Eagles Wake-Up Call: Mornhinweg Adjusts Offense For Foles

When asked if he’s consciously changed the play-calling to protect Nick Foles, Eagles offensive coordinator Marty Mornhinweg did not hesitate with his response.

“Absolutely. There’s no question about that,” he said.

Against the Cowboys, the Eagles turned in one of their best offensive performances of the season, coming away with points on six of 10 possessions. Foles dropped back to pass 35 times and handed it off 26 times for a 57 percent/43 percent split.

Of course, many of the same adjustments were made earlier in the season when Michael Vick was at quarterback. After the disastrous performance against the Cardinals, Mornhinweg and Andy Reid seemed to realize that the high-flying, big-play offense from past years would be unsustainable with this offensive line.

“Well, we’ve been able to run the ball pretty well,” said guard Evan Mathis. “I think that’s what helps make that balance is being able to run the ball.”

He’s absolutely right.

The methodical approach hasn’t worked for much of the season for a variety of reasons. Turnovers are probably the biggest one. But the inability to effectively run the ball on a consistent basis is another. LeSean McCoy averaged 3.3 yards per carry in a loss to the Steelers; 1.6 yards per carry against the Lions; and 2.8 yards per carry against the Falcons. He often had nowhere to go and was dodging defenders at or behind the line of scrimmage.

McCoy found more success against New Orleans (6.3 YPC) and Dallas (5.1 YPC). And as we pointed out with the All-22 earlier this week, right now, the Eagles’ offensive line is really doing a good job creating room for Bryce Brown.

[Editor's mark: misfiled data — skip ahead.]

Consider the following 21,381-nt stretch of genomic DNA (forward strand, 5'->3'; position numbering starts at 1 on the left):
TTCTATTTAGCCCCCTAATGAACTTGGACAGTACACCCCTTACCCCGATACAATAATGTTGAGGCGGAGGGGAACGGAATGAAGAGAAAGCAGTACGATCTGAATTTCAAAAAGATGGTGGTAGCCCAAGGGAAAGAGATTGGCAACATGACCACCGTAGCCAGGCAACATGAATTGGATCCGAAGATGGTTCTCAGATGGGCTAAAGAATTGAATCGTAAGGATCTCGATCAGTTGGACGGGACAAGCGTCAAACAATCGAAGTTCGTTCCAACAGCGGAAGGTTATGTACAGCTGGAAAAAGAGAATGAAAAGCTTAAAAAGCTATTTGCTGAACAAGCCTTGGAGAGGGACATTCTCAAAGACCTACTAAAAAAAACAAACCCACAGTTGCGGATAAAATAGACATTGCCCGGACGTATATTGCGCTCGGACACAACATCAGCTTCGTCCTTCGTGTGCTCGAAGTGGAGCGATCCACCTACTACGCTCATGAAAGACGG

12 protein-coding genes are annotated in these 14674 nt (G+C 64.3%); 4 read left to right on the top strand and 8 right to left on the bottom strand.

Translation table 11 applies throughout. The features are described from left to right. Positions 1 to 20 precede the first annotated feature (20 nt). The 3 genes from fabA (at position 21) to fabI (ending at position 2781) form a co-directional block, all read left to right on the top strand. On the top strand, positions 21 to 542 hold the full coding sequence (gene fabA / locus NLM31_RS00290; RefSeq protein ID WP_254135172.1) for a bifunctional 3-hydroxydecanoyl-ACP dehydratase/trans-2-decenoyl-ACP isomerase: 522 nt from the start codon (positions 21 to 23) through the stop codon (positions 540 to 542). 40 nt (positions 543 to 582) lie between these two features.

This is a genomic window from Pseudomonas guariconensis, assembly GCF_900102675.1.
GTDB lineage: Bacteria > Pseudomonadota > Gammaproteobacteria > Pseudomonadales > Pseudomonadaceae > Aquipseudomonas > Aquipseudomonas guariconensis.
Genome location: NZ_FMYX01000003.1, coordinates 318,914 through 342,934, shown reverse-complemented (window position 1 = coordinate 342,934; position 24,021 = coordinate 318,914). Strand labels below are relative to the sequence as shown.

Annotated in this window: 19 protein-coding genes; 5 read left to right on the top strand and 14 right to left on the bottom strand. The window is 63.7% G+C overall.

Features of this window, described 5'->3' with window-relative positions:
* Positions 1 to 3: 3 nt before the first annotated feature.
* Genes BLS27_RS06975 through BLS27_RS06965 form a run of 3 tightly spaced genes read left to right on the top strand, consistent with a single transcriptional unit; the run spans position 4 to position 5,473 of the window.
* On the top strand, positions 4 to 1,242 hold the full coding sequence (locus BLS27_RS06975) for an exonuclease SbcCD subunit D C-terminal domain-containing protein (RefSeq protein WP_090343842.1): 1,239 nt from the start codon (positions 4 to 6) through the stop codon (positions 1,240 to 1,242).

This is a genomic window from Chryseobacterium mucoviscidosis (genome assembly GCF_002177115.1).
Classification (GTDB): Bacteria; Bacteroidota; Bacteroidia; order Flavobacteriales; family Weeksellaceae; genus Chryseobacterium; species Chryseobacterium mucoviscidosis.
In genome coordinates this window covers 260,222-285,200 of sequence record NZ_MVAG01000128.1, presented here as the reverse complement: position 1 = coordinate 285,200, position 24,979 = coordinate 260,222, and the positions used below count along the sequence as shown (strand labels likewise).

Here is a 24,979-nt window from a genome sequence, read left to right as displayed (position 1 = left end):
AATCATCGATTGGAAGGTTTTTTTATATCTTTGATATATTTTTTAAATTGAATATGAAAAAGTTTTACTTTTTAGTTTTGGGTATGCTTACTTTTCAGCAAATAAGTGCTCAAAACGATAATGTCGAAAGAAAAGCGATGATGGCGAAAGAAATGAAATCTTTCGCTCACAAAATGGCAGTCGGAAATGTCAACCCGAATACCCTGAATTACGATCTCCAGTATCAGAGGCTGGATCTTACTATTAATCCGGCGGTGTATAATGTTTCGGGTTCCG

“The easiest way not to put pressure on the quarterback is to stay out of 3rd-and-long, stay out of 2nd-and-long,” said right guard Jake Scott. “If you run the ball on first down, you get to 2nd-and-5, 3rd-and-5, 3rd-and-shorts. Those are easier plays for a quarterback. That’s our job is to help get him to those easy third-down conversions. Situations where you pass because you want to, not because you have to.”

The Eagles’ running game faces a huge test Sunday against Tampa. The Bucs are ranked second against the run, per Football Outsiders, allowing opponents to gain just 3.4 yards per carry (first).


In his latest mailbag, T-Mac talks Howie RosemanGeno Smith and Michael Vick.

Could Panthers offensive coordinator Rob Chudzinski be a sleeper coaching candidate for the Eagles?

Todd Bowles said Jim Washburn was never a problem for him.

An All-22 look at Foles’ performance vs. Dallas.

Greg Schiano inadvertently answered a question about Chip Kelly’s chances for success in the NFL.


Mathis broke down specific plays from the Dallas game with Sam Monson of Pro Football Focus:

As you can see from the image, Mathis got himself into perfect position, and then had the power to drive his man off the line of scrimmage and eventually right to the ground and out of the play. “It’s fun when the block is dominating enough to take a guy to the ground. It’s not as fun when the defender trips and falls while you’re blocking him. This first play above, I don’t take credit for him going to the ground because he tripped on my left tackle’s long, giraffe legs.” Though he may not get full credit for the pancake on the play, everything else about this block is exactly as it is drawn up, ensuring that a player who had a real chance of shutting down that run was neutralized.

SI.com’s Don Banks has the Eagles 29th in his power rankings:

Seems pretty obvious at this point that Andy Reid knows he fired the wrong defensive coach back in October. Juan Castillo wasn’t the problem. But perhaps the class-less Jim Washburn was. Good riddance to that guy’s weak act.

And finally, Emily Leaman over at Be Well Philly has a suggestion for the Eagles’ pre-game routine. You’re going to want to see what she has to say here.


We’ll hear from Andy Reid one last time before Sunday’s matchup.

Follow Sheil Kapadia on Twitter and e-mail him at skapadia@phillymag.com.
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